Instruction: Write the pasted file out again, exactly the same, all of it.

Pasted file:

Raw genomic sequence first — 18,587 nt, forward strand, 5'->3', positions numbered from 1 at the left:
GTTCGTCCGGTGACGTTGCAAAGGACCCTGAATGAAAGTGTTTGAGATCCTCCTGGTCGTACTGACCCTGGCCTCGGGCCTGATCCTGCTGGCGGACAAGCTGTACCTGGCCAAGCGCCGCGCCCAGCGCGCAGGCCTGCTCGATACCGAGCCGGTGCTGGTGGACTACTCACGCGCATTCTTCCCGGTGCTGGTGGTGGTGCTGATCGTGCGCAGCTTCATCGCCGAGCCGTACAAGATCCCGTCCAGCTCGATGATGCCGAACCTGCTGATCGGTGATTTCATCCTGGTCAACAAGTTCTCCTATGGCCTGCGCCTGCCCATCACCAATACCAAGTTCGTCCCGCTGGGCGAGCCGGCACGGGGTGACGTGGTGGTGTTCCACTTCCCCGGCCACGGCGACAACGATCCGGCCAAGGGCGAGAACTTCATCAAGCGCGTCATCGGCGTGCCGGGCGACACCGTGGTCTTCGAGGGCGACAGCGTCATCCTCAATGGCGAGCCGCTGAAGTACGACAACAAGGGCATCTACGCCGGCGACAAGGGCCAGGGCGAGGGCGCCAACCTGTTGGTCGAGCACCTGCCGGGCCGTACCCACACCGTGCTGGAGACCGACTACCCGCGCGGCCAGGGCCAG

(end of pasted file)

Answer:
Raw genomic sequence first — 18,587 nt, forward strand, 5'->3', positions numbered from 1 at the left:
GTTCGTCCGGTGACGTTGCAAAGGACCCTGAATGAAAGTGTTTGAGATCCTCCTGGTCGTACTGACCCTGGCCTCGGGCCTGATCCTGCTGGCGGACAAGCTGTACCTGGCCAAGCGCCGCGCCCAGCGCGCAGGCCTGCTCGATACCGAGCCGGTGCTGGTGGACTACTCACGCGCATTCTTCCCGGTGCTGGTGGTGGTGCTGATCGTGCGCAGCTTCATCGCCGAGCCGTACAAGATCCCGTCCAGCTCGATGATGCCGAACCTGCTGATCGGTGATTTCATCCTGGTCAACAAGTTCTCCTATGGCCTGCGCCTGCCCATCACCAATACCAAGTTCGTCCCGCTGGGCGAGCCGGCACGGGGTGACGTGGTGGTGTTCCACTTCCCCGGCCACGGCGACAACGATCCGGCCAAGGGCGAGAACTTCATCAAGCGCGTCATCGGCGTGCCGGGCGACACCGTGGTCTTCGAGGGCGACAGCGTCATCCTCAATGGCGAGCCGCTGAAGTACGACAACAAGGGCATCTACGCCGGCGACAAGGGCCAGGGCGAGGGCGCCAACCTGTTGGTCGAGCACCTGCCGGGCCGTACCCACACCGTGCTGGAGACCGACTACCCGCGCGGCCAGGGCCAG